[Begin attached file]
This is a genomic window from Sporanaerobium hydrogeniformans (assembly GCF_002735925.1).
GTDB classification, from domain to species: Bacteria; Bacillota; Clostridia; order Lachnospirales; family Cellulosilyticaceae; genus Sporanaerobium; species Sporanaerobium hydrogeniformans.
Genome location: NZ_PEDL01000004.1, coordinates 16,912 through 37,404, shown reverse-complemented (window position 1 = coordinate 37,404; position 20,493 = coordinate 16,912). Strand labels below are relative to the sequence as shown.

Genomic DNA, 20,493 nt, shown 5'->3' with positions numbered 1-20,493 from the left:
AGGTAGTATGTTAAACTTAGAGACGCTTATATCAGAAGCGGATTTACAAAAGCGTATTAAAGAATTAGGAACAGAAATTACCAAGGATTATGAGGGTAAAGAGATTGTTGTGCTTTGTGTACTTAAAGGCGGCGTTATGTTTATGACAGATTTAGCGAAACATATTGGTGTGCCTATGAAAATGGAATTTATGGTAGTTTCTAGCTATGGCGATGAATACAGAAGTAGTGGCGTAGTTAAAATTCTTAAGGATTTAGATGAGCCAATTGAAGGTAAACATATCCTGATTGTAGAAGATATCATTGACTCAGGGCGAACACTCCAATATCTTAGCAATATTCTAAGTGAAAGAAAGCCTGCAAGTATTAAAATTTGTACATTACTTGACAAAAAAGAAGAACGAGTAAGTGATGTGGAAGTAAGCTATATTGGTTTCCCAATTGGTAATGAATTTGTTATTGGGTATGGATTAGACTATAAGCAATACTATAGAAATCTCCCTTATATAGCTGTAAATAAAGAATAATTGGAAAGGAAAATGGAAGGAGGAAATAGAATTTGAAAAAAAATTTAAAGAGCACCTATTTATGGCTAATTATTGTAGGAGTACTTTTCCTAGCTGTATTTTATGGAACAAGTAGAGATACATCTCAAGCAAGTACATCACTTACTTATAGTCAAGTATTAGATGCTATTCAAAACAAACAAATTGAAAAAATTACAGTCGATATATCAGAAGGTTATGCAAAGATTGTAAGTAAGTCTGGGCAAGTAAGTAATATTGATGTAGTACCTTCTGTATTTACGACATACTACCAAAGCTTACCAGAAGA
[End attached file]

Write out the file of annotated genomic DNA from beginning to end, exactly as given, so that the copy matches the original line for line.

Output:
This is a genomic window from Sporanaerobium hydrogeniformans (assembly GCF_002735925.1).
GTDB classification, from domain to species: Bacteria; Bacillota; Clostridia; order Lachnospirales; family Cellulosilyticaceae; genus Sporanaerobium; species Sporanaerobium hydrogeniformans.
Genome location: NZ_PEDL01000004.1, coordinates 16,912 through 37,404, shown reverse-complemented (window position 1 = coordinate 37,404; position 20,493 = coordinate 16,912). Strand labels below are relative to the sequence as shown.

Genomic DNA, 20,493 nt, shown 5'->3' with positions numbered 1-20,493 from the left:
AGGTAGTATGTTAAACTTAGAGACGCTTATATCAGAAGCGGATTTACAAAAGCGTATTAAAGAATTAGGAACAGAAATTACCAAGGATTATGAGGGTAAAGAGATTGTTGTGCTTTGTGTACTTAAAGGCGGCGTTATGTTTATGACAGATTTAGCGAAACATATTGGTGTGCCTATGAAAATGGAATTTATGGTAGTTTCTAGCTATGGCGATGAATACAGAAGTAGTGGCGTAGTTAAAATTCTTAAGGATTTAGATGAGCCAATTGAAGGTAAACATATCCTGATTGTAGAAGATATCATTGACTCAGGGCGAACACTCCAATATCTTAGCAATATTCTAAGTGAAAGAAAGCCTGCAAGTATTAAAATTTGTACATTACTTGACAAAAAAGAAGAACGAGTAAGTGATGTGGAAGTAAGCTATATTGGTTTCCCAATTGGTAATGAATTTGTTATTGGGTATGGATTAGACTATAAGCAATACTATAGAAATCTCCCTTATATAGCTGTAAATAAAGAATAATTGGAAAGGAAAATGGAAGGAGGAAATAGAATTTGAAAAAAAATTTAAAGAGCACCTATTTATGGCTAATTATTGTAGGAGTACTTTTCCTAGCTGTATTTTATGGAACAAGTAGAGATACATCTCAAGCAAGTACATCACTTACTTATAGTCAAGTATTAGATGCTATTCAAAACAAACAAATTGAAAAAATTACAGTCGATATATCAGAAGGTTATGCAAAGATTGTAAGTAAGTCTGGGCAAGTAAGTAATATTGATGTAGTACCTTCTGTATTTACGACATACTACCAAAGCTTACCAGAAGA